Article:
This extensive contextualization of Lyman’s life, while vital in its own right, may also have been necessary given the apparent lack of first-person sources. Hall mentions that “comparatively few” of Lyman’s personal papers survive (xii). The result is that Lyman’s voice is notably absent, her inner life largely unrevealed. Still, we have to wonder how helpful the lost materials would have been, had they been preserved. Though it is clear that Lyman felt things deeply, she does not seem to have engaged in a lot of introspection, at least not in recorded form. Perhaps in this respect the biography does capture a genuine aspect of her life: She was busy living and doing, always impressive to those around her but perhaps just slightly out of reach. After all, she did come of age as a late Victorian, a generation not known for its propensity for emotional disclosure.

Speaking of generations, Hall characterizes Lyman as a member of Mormonism’s “second generation,” which he defines as Latter-day Saints “born after the Mormon move west in 1847 and before the end of the 1870s.” He asserts that her experiences and activities were “representative of an entire generation of Latter-day Saint women,” and he writes perceptively of these women’s relation to their pioneer forebears (1). Generational analysis is complicated, and Hall does not give any rationale for the generational parameters he proposes.2 In biological terms, if we count from Lyman’s father (but not her mother), she would, indeed, be part of a second generation of Mormons. However, in terms of distance from the formative experience of settling frontier Utah, I would argue that Amy’s birth after the coming of the railroad places her in a distinctive generational cohort that would more properly be characterized as a third generation.3

I raise this point because I think it would help make sense of the conflict between Lyman and Susa Young Gates, her colleague on the Relief Society General Board from 1911 to 1922, and her chief opponent as she began to implement modern social work methods under the auspices of the Relief Society in the early 1920s. Gates feared, as Hall says, that “the spiritual side of the work would be lost in a quest for ‘scientific’ expertise” (82). As Gates put it in her own journal, she felt that Lyman was “willing to make the Church a tail to the Gentile kite.”4 She also feared that she and other older women would be marginalized.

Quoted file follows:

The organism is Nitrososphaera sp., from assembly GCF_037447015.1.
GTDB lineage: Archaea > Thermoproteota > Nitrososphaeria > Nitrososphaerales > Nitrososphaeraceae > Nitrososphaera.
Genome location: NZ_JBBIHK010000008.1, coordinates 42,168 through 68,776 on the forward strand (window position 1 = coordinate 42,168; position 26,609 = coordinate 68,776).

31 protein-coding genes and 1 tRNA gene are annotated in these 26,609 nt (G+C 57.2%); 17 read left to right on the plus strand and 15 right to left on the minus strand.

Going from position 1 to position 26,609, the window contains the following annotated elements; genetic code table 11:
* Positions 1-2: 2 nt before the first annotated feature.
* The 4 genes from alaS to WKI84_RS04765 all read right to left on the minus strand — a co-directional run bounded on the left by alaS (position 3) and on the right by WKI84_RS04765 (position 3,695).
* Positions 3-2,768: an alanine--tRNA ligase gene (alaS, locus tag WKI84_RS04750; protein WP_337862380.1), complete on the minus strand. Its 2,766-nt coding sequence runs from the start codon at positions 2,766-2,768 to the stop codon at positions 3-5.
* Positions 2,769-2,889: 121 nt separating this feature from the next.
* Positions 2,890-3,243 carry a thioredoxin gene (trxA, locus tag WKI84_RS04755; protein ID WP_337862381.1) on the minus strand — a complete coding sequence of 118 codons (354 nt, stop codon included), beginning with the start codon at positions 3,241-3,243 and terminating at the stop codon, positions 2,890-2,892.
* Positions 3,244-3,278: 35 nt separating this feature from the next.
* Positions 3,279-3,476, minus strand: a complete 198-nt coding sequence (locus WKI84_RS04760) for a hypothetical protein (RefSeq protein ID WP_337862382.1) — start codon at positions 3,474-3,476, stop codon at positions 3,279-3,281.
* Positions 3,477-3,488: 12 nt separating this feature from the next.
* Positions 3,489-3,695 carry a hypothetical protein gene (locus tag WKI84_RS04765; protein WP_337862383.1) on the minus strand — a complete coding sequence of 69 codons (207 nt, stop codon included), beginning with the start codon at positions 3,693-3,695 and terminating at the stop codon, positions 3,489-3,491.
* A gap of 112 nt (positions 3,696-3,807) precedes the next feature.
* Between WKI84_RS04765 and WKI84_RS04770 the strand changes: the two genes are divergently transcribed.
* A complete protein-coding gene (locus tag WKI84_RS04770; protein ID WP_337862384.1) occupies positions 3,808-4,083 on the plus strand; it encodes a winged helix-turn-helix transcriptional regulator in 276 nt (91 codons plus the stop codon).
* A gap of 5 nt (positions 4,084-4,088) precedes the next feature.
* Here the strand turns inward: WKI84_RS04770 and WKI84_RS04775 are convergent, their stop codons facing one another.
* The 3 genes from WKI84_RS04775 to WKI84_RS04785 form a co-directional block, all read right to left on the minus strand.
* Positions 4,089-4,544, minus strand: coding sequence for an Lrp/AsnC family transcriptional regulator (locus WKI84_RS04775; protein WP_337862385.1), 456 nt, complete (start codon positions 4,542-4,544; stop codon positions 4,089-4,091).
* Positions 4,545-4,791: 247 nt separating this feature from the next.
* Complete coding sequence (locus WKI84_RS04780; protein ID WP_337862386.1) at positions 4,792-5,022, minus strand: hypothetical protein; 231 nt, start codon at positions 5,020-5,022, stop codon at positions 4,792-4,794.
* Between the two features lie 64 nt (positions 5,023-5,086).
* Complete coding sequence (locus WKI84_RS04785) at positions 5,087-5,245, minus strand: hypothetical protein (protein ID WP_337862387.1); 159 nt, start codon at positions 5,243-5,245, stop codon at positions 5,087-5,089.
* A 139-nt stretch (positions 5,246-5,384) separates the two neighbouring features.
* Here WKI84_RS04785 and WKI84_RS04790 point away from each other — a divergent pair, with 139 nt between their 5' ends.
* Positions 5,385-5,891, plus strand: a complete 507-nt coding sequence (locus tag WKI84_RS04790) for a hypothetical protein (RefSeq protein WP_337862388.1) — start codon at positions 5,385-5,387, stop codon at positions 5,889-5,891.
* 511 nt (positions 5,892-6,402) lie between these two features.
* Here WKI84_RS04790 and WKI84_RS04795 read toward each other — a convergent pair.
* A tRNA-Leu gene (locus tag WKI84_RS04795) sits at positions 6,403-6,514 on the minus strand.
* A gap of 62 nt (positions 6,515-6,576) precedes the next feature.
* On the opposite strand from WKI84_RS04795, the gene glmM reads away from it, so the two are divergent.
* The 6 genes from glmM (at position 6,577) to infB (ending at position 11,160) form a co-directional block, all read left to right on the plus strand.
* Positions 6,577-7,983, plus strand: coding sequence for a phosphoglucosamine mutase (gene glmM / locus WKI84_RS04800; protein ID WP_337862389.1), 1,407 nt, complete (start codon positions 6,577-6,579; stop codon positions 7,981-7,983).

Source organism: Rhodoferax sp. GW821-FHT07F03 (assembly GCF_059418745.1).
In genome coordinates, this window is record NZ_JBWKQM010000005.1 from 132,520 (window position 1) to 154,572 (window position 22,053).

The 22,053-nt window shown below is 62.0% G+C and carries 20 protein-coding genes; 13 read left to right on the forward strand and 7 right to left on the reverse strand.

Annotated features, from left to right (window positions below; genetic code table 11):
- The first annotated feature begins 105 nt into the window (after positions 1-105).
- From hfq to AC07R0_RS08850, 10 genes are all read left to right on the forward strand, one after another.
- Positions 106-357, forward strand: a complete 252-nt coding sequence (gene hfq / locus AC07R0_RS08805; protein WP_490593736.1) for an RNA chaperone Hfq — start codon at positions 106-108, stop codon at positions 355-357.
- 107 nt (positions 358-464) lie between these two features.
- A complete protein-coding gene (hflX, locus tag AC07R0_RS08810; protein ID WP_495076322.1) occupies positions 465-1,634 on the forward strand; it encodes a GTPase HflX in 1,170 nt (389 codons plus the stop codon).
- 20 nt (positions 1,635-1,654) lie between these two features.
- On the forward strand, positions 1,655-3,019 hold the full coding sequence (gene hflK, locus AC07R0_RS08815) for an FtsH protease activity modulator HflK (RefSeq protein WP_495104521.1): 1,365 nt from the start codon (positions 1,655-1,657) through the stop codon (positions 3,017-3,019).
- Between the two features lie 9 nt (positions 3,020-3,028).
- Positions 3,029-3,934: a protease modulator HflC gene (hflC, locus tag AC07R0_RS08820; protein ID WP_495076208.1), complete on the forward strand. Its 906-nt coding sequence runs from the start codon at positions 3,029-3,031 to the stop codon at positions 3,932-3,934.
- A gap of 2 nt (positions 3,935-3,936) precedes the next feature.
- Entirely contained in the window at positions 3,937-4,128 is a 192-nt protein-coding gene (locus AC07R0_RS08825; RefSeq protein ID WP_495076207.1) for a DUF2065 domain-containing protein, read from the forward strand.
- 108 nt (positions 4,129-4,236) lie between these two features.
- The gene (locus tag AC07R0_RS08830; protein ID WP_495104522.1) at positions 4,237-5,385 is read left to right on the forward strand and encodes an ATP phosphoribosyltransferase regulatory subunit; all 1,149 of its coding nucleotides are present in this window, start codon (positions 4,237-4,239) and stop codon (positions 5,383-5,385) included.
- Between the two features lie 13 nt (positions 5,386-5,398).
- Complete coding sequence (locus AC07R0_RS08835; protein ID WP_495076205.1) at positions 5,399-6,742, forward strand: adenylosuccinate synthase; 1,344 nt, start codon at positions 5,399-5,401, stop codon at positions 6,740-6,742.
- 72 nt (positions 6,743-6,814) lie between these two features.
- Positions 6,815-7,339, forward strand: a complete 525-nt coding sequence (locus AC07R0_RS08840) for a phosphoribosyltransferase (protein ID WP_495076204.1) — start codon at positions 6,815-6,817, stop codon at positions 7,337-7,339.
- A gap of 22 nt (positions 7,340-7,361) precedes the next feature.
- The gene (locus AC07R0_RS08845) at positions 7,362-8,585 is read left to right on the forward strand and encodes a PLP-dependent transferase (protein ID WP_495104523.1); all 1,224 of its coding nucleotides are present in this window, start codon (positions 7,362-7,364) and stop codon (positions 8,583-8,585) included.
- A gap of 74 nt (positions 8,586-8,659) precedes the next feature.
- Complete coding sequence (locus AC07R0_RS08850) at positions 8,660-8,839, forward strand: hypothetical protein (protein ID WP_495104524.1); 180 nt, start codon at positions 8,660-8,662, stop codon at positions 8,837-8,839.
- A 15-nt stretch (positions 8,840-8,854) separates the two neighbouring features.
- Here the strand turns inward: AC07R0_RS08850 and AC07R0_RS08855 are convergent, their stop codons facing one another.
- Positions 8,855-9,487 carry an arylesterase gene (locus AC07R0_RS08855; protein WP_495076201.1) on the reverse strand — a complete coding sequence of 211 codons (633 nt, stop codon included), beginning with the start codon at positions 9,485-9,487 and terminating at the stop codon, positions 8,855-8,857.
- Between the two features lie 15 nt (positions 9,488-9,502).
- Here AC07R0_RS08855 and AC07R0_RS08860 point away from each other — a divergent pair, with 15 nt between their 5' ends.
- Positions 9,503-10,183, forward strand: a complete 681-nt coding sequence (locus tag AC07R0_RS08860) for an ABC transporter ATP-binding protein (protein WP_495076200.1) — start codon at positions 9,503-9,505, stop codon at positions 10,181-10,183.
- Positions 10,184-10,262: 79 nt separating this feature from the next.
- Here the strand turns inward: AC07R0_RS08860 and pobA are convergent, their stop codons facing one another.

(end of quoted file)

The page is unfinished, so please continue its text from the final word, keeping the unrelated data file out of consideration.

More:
In biological terms, Gates could also be characterized as either a second or third generation Mormon (depending on whether we count from her father or her mother), and Hall treats her as a member of the same generation as Lyman. But Gates’s birth in 1856 meant that she grew up in a more insular community and perhaps identified more strongly with its founding ideals than younger people like Lyman, who came of age under very different circumstances. Furthermore, Gates was just enough older than Lyman to be her mother. Gates did, in fact, marry (at the admittedly young age of sixteen) the same year Lyman was born, and her daughter Leah was only two years younger than Lyman. This means that Gates likely saw Lyman more as a daughter than as a peer, and this perspective could have fueled her opposition to Lyman’s approach.